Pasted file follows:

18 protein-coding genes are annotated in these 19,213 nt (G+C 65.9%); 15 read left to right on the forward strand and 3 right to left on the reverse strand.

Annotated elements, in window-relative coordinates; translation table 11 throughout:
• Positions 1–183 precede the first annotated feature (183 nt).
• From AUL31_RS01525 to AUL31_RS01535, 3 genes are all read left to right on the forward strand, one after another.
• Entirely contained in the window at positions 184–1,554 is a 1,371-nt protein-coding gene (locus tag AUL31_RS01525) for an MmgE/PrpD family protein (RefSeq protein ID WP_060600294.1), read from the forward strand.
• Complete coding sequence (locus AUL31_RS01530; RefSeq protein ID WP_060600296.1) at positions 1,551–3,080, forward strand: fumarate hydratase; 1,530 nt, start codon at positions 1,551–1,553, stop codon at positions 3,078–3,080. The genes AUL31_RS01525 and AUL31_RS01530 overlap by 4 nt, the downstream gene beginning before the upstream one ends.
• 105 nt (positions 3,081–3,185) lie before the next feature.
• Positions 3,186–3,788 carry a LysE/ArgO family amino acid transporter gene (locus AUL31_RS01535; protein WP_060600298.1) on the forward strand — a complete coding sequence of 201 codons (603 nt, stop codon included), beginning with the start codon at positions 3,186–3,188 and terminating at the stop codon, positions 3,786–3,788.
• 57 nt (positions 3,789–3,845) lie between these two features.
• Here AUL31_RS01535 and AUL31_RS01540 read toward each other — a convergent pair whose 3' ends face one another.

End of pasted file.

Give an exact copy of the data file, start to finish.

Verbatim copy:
18 protein-coding genes are annotated in these 19,213 nt (G+C 65.9%); 15 read left to right on the forward strand and 3 right to left on the reverse strand.

Annotated elements, in window-relative coordinates; translation table 11 throughout:
• Positions 1–183 precede the first annotated feature (183 nt).
• From AUL31_RS01525 to AUL31_RS01535, 3 genes are all read left to right on the forward strand, one after another.
• Entirely contained in the window at positions 184–1,554 is a 1,371-nt protein-coding gene (locus tag AUL31_RS01525) for an MmgE/PrpD family protein (RefSeq protein ID WP_060600294.1), read from the forward strand.
• Complete coding sequence (locus AUL31_RS01530; RefSeq protein ID WP_060600296.1) at positions 1,551–3,080, forward strand: fumarate hydratase; 1,530 nt, start codon at positions 1,551–1,553, stop codon at positions 3,078–3,080. The genes AUL31_RS01525 and AUL31_RS01530 overlap by 4 nt, the downstream gene beginning before the upstream one ends.
• 105 nt (positions 3,081–3,185) lie before the next feature.
• Positions 3,186–3,788 carry a LysE/ArgO family amino acid transporter gene (locus AUL31_RS01535; protein WP_060600298.1) on the forward strand — a complete coding sequence of 201 codons (603 nt, stop codon included), beginning with the start codon at positions 3,186–3,188 and terminating at the stop codon, positions 3,786–3,788.
• 57 nt (positions 3,789–3,845) lie between these two features.
• Here AUL31_RS01535 and AUL31_RS01540 read toward each other — a convergent pair whose 3' ends face one another.